It’s no surprise to us: the results of a recent study lend further evidence that stress has a direct tie to infertility.
On a basic human level, it seems inevitable. If our bodies are in constant fight or flight mode, cortisol and alpha-amylase are inevitably going to be elevated. Interestingly, research showed that cortisol, while the hormone most commonly associated with stress, wasn’t as much a factor. The real marker appears to be alpha-amylase, which is a digestive protein found in saliva. The study found that women with high levels of alpha-amylase took 29% longer to get pregnant.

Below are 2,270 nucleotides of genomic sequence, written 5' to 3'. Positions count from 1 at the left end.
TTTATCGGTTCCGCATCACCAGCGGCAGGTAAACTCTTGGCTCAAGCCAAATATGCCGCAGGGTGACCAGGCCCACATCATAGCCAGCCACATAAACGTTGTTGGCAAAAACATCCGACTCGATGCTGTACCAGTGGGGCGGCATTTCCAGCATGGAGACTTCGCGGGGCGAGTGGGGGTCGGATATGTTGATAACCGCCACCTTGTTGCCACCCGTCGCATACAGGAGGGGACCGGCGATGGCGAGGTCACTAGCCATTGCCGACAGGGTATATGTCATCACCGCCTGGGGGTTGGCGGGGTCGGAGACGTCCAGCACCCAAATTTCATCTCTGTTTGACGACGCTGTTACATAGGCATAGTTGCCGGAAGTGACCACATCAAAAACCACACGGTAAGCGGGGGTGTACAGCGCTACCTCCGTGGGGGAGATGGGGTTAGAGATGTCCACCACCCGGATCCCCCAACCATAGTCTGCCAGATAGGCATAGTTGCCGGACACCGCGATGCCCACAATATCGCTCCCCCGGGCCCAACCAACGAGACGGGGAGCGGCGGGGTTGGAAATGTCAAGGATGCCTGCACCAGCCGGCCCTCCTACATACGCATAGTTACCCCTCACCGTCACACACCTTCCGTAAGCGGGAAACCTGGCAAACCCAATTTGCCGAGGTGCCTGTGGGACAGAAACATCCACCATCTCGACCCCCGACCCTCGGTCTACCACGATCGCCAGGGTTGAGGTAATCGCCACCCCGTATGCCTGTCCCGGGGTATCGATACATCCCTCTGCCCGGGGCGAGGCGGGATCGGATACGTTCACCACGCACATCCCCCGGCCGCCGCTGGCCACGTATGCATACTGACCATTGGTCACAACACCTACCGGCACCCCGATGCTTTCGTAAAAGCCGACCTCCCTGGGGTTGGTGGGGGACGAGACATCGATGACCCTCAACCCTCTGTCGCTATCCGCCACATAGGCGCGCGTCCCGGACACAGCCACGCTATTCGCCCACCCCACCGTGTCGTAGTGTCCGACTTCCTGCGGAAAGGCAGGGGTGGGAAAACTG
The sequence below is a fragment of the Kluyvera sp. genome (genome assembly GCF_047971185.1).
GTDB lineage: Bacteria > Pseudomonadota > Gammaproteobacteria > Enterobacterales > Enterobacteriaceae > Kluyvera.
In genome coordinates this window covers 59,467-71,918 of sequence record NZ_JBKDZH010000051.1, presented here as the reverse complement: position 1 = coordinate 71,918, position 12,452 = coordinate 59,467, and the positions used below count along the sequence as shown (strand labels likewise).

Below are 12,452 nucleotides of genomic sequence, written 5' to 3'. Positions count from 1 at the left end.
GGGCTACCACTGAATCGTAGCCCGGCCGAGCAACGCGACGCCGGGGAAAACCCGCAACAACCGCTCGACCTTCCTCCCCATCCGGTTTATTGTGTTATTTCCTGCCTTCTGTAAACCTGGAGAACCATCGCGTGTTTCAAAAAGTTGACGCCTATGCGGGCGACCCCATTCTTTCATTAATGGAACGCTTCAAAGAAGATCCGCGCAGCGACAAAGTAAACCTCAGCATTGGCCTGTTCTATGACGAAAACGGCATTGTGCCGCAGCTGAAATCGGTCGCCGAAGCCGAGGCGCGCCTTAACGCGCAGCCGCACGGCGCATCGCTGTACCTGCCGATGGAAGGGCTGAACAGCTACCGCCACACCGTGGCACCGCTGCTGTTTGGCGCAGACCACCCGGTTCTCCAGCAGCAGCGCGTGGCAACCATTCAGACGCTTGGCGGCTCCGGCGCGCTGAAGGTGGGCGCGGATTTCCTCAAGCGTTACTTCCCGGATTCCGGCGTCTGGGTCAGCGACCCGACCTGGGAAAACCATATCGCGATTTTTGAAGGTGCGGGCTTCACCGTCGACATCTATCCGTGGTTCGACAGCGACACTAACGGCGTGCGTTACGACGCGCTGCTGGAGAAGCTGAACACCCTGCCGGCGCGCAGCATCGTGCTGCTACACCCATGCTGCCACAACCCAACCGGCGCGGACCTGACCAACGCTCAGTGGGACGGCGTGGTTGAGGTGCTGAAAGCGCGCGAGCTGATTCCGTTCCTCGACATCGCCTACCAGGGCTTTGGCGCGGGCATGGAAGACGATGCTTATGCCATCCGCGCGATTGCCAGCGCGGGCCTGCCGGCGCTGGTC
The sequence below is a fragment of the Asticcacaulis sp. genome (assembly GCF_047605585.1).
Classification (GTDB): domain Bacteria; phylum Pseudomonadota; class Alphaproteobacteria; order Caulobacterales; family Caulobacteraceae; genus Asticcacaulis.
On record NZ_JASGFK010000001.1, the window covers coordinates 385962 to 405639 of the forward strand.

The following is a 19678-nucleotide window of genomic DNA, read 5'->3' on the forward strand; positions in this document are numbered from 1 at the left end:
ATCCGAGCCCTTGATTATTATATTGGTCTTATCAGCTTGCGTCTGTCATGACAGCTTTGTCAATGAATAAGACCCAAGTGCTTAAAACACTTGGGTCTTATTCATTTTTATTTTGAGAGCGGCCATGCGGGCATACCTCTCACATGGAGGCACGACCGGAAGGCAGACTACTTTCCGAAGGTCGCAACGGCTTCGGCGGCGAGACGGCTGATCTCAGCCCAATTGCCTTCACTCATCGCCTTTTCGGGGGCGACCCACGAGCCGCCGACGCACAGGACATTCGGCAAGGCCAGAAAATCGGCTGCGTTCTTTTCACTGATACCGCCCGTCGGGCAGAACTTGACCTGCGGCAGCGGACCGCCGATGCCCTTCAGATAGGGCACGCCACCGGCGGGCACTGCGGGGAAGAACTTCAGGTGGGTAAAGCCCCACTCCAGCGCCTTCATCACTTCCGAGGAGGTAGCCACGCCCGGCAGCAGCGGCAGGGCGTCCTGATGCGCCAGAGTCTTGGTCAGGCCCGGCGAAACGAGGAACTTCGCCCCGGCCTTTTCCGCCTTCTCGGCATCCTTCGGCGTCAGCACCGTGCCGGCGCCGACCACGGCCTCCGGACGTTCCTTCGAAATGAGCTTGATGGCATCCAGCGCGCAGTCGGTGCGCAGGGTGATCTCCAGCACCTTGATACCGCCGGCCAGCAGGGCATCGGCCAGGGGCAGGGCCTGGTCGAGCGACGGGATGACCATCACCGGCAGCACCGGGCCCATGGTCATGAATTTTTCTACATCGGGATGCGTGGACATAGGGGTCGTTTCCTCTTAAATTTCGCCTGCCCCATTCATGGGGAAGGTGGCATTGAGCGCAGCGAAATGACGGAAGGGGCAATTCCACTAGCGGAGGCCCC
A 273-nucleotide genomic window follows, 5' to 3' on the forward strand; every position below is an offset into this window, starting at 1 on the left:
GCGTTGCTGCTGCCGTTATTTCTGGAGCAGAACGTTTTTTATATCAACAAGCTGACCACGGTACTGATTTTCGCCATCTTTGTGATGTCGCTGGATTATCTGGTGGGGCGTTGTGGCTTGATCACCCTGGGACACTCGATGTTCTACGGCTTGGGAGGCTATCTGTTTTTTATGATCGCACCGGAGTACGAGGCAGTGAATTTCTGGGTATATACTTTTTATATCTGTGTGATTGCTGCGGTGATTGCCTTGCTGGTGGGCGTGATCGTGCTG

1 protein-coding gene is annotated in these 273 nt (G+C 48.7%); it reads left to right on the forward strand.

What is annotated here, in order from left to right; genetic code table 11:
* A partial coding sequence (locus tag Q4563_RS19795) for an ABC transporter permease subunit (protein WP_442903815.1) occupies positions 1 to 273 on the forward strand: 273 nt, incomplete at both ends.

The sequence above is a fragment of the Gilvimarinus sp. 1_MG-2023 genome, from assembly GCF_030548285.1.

Still, doctors remind that stress alone won’t cause infertility.
“Women who are doing everything they can to get pregnant are often told by well-meaning people, ‘If you would just relax you would get pregnant,’” says Dr. Suleena Kansal Kalra, an infertility specialist at the University of Pennsylvania. “That can be very counterproductive.”
While a myriad of other factors can come in to play, it’s a prime opportunity to address stress in day-to-day life. Dealing with infertility is challenging enough, and making time in the day to treat yourself well must be a priority. It doesn’t need to be time consuming, either – focusing on common sense self care like a solid night’s sleep, eating whole, unprocessed foods, and getting in 20 to 30 minutes of daily exercise truly can ease tension and help us naturally focus on the positive.